**up to proportionality**, we say\[ \begin{align} p(\pmb{x}|\pmb{y})\propto p(\pmb{y}|\pmb{x}) p(\pmb{x}); \end{align} \] where

- \( p(\pmb{x}|\pmb{y}) \) is known as the
**posterior**; - \( p(\pmb{y}|\pmb{x}) \) is known as the
**likelihood of the data**; and - \( p(\pmb{x}) \) is the
**prior knowledge**of \( \pmb{x} \).

- \( p(\pmb{x}|\pmb{y}) \) is known as the
Particularly, it is thus

**sufficient to maximize the product of the likelihood and the prior**to find \( \hat{\pmb{x}} \) that**maximizes the posterior**.- Again, the marginal density \( p(\pmb{y}) \) for the observed data makes no difference in the maximal solution with respect to \( \pmb{x} \).

We recall that if \( p(\pmb{x},\pmb{y}) \) is jointly Gaussian, then the posterior \( p(\pmb{x}|\pmb{y}) \) is also Gaussian.

Therefore, the

**conditional Gaussian mean is both the minimum variance and maximum a posteriori estimator**.Particularly, if we recall that for jointly Gaussian distributed variables,

\[ \begin{align} \begin{pmatrix} \pmb{x} \\ \pmb{y} \end{pmatrix} \sim N\left(\begin{pmatrix}\overline{\pmb{x}} \\ \overline{\pmb{y}}\end{pmatrix}, \begin{pmatrix} \boldsymbol{\Sigma}_{\pmb{x}} & \boldsymbol{\Sigma}_{\pmb{x},\pmb{y}} \\ \boldsymbol{\Sigma}_{\pmb{x},\pmb{y}} & \boldsymbol{\Sigma}_{\pmb{y}} \end{pmatrix} \right), \end{align} \]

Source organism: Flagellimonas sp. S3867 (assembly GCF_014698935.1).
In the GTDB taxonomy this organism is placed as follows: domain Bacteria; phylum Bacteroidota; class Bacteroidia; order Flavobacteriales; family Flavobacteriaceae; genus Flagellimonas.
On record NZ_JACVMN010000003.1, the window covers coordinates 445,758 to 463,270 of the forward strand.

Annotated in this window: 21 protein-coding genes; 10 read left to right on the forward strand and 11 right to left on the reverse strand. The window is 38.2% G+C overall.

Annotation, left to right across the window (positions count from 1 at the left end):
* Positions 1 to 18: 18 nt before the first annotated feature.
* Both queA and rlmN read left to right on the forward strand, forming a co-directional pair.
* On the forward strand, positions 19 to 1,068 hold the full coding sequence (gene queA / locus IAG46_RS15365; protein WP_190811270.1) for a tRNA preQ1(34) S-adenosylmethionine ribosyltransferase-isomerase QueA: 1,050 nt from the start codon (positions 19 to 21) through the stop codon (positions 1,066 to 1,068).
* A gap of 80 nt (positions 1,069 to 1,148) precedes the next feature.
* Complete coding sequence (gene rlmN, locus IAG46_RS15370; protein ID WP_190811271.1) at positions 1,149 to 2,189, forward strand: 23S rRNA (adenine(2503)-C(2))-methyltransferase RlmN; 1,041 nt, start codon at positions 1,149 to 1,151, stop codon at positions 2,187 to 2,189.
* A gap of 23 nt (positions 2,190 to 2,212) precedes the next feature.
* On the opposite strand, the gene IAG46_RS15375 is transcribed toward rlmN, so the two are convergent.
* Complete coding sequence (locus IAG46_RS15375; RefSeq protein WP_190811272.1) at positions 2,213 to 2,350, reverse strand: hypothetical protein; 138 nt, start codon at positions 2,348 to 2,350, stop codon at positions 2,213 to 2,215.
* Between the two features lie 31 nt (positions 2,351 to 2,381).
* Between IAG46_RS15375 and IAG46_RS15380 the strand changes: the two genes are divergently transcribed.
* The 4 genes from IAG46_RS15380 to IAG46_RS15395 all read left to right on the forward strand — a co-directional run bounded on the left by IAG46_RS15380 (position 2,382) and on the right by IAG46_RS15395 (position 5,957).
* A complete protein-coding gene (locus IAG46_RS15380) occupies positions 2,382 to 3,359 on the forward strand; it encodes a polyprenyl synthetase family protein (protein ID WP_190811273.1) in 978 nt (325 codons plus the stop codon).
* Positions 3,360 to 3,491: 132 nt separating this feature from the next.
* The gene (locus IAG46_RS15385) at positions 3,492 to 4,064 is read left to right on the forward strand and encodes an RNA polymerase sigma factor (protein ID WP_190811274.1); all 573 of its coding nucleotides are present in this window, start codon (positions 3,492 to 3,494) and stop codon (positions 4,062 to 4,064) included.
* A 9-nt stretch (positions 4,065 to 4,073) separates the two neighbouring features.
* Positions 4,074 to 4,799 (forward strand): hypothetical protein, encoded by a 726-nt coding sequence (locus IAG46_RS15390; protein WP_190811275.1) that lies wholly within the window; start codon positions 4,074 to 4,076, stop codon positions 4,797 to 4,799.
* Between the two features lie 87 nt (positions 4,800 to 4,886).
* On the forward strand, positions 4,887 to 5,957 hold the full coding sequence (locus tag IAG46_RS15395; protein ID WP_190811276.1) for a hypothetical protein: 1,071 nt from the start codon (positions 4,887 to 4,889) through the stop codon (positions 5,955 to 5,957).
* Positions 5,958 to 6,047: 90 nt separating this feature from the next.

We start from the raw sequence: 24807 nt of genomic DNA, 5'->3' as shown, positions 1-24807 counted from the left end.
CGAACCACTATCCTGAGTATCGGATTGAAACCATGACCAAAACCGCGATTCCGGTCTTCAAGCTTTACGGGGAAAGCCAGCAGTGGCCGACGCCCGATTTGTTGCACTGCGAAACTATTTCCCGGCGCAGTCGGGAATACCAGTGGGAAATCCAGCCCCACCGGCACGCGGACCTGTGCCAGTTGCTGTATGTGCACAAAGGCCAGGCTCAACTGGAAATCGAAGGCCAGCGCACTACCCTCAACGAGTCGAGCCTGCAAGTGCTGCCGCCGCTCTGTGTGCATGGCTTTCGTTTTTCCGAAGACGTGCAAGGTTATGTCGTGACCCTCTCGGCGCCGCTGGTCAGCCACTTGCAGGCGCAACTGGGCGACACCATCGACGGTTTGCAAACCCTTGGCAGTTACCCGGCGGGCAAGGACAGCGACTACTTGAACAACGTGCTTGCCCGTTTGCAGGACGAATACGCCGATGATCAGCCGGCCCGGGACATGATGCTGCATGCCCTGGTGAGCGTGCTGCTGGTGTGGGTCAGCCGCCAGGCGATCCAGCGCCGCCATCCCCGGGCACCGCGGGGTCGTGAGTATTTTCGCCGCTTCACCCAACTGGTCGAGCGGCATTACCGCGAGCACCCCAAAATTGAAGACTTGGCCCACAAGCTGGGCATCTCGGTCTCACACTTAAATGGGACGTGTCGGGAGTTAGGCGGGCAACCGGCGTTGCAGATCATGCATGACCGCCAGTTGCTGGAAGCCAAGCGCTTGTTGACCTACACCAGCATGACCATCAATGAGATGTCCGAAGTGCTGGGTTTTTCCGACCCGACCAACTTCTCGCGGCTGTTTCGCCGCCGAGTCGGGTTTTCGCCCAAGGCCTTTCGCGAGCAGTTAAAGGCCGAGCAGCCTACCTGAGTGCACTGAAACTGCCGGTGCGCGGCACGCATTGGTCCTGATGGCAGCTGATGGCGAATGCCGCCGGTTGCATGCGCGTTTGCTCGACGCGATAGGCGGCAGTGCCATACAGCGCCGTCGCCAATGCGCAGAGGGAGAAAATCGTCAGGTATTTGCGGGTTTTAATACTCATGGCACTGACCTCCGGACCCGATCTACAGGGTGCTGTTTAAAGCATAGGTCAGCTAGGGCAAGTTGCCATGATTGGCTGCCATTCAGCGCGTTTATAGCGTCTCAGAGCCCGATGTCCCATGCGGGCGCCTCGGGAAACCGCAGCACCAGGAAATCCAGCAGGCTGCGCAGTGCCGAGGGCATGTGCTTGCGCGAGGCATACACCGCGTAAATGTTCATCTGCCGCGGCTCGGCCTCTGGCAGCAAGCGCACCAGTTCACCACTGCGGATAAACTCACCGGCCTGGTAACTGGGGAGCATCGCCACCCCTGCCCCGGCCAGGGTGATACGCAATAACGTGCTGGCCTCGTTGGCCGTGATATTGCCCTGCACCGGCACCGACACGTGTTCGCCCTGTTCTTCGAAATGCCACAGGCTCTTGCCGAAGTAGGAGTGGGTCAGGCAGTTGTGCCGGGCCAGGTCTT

the posterior for \( \pmb{x} \) given a particular realization of \( \pmb{y} \) is given by the conditional density, proportional to

\[ \begin{align} p(\pmb{x}|\pmb{y}) \propto \exp\left\{-\frac{1}{2}\parallel \pmb{x} - \overline{\pmb{x}} - \boldsymbol{\Sigma}_{\pmb{x},\pmb{y}}\boldsymbol{\Sigma}_{\pmb{y}}^{-1}\pmb{\delta}_{\pmb{y}}\parallel_{\boldsymbol{\Sigma}_{\pmb{x}} - \boldsymbol{\Sigma}_{\pmb{x},\pmb{y}} \boldsymbol{\Sigma}_{\pmb{y}}^{-1} \boldsymbol{\Sigma}_{\pmb{x},\pmb{y}}}^2\right\}. \end{align} \]

Because the above is a hyper-exponential penalty function, for how far \( \pmb{x} \) lies away from the conditional mean, this is clearly maximized at the condtional mean.

However, the conditional mean is not always the maximum a posteriori estimator for a generic density.

Nonetheless, the Bayesian proportionality statement

\[ \begin{align} p(\pmb{x}|\pmb{y}) \propto p(\pmb{y}|\pmb{x}) p(\pmb{x}) \end{align} \] gives a very

**flexible means to construct**a Bayesian maximum a posteriori estimator.Taking the minus-log-likelihood once again, we attain a more

**general objective function minimization problem**.